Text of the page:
As per standard assumptions, infection rates follow mass action, the number of hosts infected being the product of host density, viral density, and an adsorption rate parameter. In our system, the lethal virus is lytic, the infected host dying and releasing b viral progeny T minutes after infection (an index (t − T) indicates the value T minutes in the past); because lethal infections have such a short lifespan, an equation for hosts infected with the lethal virus is omitted. Our model assumes dynamics occur within a closed system, so we included a logistic growth function (G) to limit host density to a carrying capacity. Since f1 infection affects maximal host density and maximal host growth rate, we include separate logistic functions and growth rates for infected and uninfected hosts (Table 2).
The dynamics of this model system can be minimally described by the following system of differential equations: (6)
where all parameters and variables are described in Table 2. In contrast to typical epidemiological models of infectious agents, we specifically account for the densities of free therapeutic virus and lethal virus, since our model system (using phages) allows us to monitor those densities. The model further assumes that upon infection with the therapeutic virus, protection is immediate and complete, which we know to be only approximately true (cf. Fig. 1). Possible extensions of this model are addressed in Discussion.
|Hu||Density of uninfected hosts|
|Hv||Density of hosts infected with therapeutic virus|
|V||Density of therapeutic virus (free particles)|
|L||Density of lethal virus (free particles)|
|Gu||Density-adjusted growth factor for uninfected hosts (=1 − (Hu + Hv)∕Cu)|
|Gv||Density-adjusted growth factor for infected hosts (=1 − (Hu + Hv)∕Cv)|
|kv||Adsorption rate of therapeutic virus to uninfected hosts (mL/min)||10−10|
|kL||Adsorption rate of lethal virus to uninfected hosts (mL/min)||10−10|
|ru||Growth rate of uninfected host (/min)||0.034|
|rv||Growth rate of hosts infected with therapeutic virus (/min)||0.027|
|bv||Rate at which hosts infected with therapeutic virus produce particles of the therapeutic virus (/min)||1|
|bL||Burst size of host infected with lethal virus||300|
|T||Time after infection that a host infected with the lethal virus dies and releases progeny (min)||45|
|Cu||Carrying capacity for uninfected hosts (cells/mL)||2.8 × 109|
|Cv||Carrying capacity for uninfected hosts (cells/mL)||6.4 × 108|
Although it is not possible to solve the system of differential equations (6) directly, solving them numerically for particular parameter combinations is straightforward. All numerical solutions presented in the figures were obtained from Berkeley Madonna (version 9.0.123, with method Runge–Kutta 4 and a step size of 0.001), but graphical solutions from Mathematica (version 10.4.0.0) were used to verify the Madonna solutions. Mathematica files are included as supplements.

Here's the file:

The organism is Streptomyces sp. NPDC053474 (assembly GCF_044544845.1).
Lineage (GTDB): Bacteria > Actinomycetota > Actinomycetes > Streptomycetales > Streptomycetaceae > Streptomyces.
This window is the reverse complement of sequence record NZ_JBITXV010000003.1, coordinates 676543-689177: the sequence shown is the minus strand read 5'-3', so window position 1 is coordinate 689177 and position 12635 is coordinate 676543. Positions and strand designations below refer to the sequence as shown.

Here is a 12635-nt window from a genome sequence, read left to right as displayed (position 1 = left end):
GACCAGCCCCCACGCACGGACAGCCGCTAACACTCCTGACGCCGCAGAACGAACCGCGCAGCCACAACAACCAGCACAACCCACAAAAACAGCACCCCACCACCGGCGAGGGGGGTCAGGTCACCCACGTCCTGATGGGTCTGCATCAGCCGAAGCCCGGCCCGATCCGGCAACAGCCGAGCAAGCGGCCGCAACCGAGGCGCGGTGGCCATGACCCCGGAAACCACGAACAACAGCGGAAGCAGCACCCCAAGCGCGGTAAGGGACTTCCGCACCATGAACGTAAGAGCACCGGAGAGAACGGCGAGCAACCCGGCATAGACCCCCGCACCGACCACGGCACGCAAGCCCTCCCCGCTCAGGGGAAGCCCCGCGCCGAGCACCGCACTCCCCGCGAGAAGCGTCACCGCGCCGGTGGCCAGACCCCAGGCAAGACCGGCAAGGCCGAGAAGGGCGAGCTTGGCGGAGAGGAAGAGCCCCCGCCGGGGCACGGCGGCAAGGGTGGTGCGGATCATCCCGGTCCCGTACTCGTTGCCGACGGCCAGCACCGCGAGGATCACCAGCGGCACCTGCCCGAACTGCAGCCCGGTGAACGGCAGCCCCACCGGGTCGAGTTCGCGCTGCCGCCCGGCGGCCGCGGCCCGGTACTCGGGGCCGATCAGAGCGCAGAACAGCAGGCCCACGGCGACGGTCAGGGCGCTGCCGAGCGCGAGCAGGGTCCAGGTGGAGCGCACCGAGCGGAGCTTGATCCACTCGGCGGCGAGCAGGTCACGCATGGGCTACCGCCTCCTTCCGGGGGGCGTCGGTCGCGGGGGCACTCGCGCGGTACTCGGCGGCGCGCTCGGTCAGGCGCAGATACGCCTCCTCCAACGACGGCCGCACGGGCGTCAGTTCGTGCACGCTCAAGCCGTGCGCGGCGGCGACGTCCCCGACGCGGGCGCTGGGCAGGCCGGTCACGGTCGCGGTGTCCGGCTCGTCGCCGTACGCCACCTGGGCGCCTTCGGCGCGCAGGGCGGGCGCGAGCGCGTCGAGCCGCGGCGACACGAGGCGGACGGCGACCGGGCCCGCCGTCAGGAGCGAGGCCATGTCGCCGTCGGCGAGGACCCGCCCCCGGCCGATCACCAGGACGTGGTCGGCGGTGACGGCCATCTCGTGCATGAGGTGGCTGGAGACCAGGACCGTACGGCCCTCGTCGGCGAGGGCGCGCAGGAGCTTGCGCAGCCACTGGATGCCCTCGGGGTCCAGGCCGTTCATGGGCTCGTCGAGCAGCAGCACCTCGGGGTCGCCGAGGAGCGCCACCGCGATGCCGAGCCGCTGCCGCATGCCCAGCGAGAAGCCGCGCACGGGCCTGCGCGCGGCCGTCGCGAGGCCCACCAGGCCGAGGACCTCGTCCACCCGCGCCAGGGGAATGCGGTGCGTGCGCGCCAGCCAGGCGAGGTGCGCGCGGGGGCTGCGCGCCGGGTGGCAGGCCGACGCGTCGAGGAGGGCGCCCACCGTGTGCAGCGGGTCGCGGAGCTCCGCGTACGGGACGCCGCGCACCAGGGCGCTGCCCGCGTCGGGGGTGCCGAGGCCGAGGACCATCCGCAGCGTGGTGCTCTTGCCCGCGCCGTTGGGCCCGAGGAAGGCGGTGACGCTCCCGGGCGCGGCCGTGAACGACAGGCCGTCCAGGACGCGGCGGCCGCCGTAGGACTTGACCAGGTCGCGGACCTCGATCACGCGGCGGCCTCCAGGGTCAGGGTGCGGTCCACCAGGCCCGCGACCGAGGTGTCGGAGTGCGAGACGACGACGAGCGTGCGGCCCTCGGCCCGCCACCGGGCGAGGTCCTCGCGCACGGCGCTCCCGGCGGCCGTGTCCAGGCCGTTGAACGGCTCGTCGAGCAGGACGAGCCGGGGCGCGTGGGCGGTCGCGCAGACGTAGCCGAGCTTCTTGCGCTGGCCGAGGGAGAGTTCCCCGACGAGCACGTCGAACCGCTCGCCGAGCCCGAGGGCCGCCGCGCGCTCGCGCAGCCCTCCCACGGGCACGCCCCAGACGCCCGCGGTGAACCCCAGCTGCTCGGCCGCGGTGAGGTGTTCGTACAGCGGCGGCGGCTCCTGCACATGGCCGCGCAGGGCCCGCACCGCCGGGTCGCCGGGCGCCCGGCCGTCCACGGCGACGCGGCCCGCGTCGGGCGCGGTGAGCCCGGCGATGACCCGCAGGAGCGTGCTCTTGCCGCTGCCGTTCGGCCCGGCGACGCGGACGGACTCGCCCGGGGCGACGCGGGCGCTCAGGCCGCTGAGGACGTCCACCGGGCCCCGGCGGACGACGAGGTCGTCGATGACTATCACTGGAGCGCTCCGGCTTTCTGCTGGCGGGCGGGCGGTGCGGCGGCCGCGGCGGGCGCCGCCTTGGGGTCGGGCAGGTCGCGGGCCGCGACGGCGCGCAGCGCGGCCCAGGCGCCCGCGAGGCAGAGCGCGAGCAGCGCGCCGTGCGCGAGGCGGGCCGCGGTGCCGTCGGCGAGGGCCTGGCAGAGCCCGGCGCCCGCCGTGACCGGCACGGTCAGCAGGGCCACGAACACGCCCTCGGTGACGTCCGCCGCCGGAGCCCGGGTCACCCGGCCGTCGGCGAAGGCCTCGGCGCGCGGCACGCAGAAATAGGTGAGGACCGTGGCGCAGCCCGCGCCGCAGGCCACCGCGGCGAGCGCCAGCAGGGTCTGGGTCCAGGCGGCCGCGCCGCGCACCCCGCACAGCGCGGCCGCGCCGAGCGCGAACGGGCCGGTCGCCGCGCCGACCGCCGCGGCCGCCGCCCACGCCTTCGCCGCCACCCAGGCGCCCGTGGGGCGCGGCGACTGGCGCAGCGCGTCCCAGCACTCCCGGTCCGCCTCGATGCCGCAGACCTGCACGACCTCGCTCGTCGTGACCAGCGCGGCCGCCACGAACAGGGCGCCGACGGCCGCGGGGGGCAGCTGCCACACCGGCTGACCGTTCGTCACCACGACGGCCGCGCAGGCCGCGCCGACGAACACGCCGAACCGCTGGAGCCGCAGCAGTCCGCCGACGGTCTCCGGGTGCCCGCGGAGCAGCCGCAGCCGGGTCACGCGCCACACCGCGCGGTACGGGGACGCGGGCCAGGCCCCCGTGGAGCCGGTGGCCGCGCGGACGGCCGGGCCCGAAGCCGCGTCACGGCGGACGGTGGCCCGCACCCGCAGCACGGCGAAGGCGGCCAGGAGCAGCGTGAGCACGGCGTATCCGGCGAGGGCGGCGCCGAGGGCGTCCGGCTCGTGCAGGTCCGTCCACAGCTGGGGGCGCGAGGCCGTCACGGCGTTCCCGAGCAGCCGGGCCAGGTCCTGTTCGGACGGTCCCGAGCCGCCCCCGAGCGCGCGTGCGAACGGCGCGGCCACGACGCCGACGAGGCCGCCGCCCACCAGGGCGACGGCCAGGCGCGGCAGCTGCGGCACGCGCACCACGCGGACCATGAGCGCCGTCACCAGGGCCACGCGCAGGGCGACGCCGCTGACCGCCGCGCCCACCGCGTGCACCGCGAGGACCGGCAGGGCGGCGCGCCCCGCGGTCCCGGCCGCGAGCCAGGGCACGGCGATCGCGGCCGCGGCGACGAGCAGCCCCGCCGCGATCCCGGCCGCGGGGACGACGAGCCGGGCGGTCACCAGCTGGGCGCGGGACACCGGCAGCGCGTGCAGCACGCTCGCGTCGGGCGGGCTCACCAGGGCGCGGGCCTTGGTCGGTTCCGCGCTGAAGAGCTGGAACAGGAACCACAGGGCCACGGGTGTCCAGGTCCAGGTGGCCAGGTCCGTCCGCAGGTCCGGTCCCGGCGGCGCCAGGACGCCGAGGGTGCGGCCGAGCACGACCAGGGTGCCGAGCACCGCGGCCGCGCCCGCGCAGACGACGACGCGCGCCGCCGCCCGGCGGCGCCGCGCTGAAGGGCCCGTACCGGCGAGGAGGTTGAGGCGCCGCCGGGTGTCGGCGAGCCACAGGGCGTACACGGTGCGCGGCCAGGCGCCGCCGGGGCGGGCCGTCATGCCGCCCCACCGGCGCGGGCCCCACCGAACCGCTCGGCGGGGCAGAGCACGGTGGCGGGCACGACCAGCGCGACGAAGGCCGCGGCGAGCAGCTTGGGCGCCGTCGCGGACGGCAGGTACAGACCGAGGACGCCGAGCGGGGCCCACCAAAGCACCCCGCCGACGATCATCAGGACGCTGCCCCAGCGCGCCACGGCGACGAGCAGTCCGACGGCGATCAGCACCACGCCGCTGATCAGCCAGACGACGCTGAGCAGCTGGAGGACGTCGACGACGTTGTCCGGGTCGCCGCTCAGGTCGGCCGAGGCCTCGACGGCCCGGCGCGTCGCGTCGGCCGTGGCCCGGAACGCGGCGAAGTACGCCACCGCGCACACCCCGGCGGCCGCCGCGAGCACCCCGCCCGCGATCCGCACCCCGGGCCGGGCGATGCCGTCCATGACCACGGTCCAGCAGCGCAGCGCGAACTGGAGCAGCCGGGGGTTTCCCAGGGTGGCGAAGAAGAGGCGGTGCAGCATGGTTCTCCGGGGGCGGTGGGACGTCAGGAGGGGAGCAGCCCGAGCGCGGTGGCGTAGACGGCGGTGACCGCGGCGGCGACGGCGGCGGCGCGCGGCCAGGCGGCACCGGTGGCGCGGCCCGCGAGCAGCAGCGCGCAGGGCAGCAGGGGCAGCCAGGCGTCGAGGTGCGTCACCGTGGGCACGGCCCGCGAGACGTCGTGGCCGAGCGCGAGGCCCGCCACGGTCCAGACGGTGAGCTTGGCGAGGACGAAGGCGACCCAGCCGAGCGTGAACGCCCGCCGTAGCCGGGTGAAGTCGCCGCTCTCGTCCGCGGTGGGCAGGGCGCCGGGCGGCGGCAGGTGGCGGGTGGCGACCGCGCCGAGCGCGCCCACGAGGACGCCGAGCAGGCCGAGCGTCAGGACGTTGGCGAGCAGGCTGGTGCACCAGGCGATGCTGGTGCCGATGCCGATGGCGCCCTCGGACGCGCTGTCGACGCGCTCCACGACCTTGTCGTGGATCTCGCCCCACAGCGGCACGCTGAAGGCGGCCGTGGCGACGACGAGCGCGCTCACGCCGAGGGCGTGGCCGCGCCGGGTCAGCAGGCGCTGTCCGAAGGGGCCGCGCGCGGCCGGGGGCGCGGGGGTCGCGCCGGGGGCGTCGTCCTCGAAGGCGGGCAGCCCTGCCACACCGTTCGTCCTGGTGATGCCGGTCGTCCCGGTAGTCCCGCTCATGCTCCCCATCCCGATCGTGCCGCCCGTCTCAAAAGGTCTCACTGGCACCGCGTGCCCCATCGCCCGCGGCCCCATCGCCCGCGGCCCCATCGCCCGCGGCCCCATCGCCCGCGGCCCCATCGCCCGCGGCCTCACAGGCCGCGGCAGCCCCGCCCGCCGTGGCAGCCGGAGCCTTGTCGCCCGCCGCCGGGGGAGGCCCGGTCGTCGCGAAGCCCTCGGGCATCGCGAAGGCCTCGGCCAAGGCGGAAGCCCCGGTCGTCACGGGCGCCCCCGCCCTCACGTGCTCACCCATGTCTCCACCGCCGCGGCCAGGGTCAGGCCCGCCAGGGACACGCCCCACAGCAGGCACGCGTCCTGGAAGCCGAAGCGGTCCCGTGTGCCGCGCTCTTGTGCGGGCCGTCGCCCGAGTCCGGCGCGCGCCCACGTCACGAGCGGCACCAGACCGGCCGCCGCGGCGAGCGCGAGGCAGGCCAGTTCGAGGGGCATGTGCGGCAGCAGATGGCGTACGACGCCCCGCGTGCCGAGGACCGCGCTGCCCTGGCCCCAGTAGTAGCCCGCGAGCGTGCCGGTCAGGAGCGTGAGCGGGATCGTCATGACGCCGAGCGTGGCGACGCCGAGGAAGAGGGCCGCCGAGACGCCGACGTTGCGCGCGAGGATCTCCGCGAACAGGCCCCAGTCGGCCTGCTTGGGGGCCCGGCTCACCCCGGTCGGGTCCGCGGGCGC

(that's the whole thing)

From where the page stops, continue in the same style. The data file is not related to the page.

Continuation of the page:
Runs illustrated below used the parameter values from Table 2. Some of those values are from direct estimates (ru, rv, Cu, Cv, from Table 1), others approximately so because of a highly variable estimate (bv = 1). Our parameter values are within an order of magnitude of those of Wan & Goddard (2012), who obtained their estimates by curve fitting instead of direct measurement. Values assigned to adsorption rates and to Qβ burst size and lysis time approximate values from the literature (Kim & Yin, 2004; Tsukada et al., 2009); it should be noted that Qβ lysis time estimates from these sources vary from 40–60 min and burst size varies by an order of magnitude. However, all estimates (and the parameter values chosen here) allow for rapid Qβ increase in the time frames and cell densities used here. Results illustrated in figures below that are sensitive to parameter values will be noted accordingly.
Dynamics with single viruses
It is easily appreciated that the simplest and most straightforward dynamics occur when only one virus infects the host population. This case is of interest at least to enable a clear determination of model fit for each virus but also to ascertain general behaviors. To facilitate comprehension, we henceforth use ‘therapeutic virus’ for f1 and ‘lethal virus’ for Qβ.
Therapeutic virus only
When therapeutic virus alone is introduced to the population, the model predicts a rapid spread by infection and no decrease in host density (except through a reduction in carrying capacity). Virtually the entire population becomes infected within 3 h (Figs. 2A and 2B). Total density does not decline because the therapeutic virus does not kill, it merely converts the state of the host. Numerical solutions support the observations at least qualitatively (Fig. 2C), and this outcome is broadly robust to wide variations in parameter values.
Lethal virus only
The dynamics are expected to follow standard models for lytic phages (Levin, Stewart & Chao, 1977): introduction of the lethal virus into a population of susceptible hosts should be followed by a rapid and profound decline in host abundance. Our numerical analyses obey this prior result, showing a rapid increase in the phage density as the sensitive host population drops by 8 logs in ≈140 min (Fig. 3B). In a closed system, with no viral death or washout, the host population density should not rebound from this nadir except through evolution of hosts resistant to the phage. As our model does not allow any form of resistance to Qβ, there is no recovery of the bacterial population.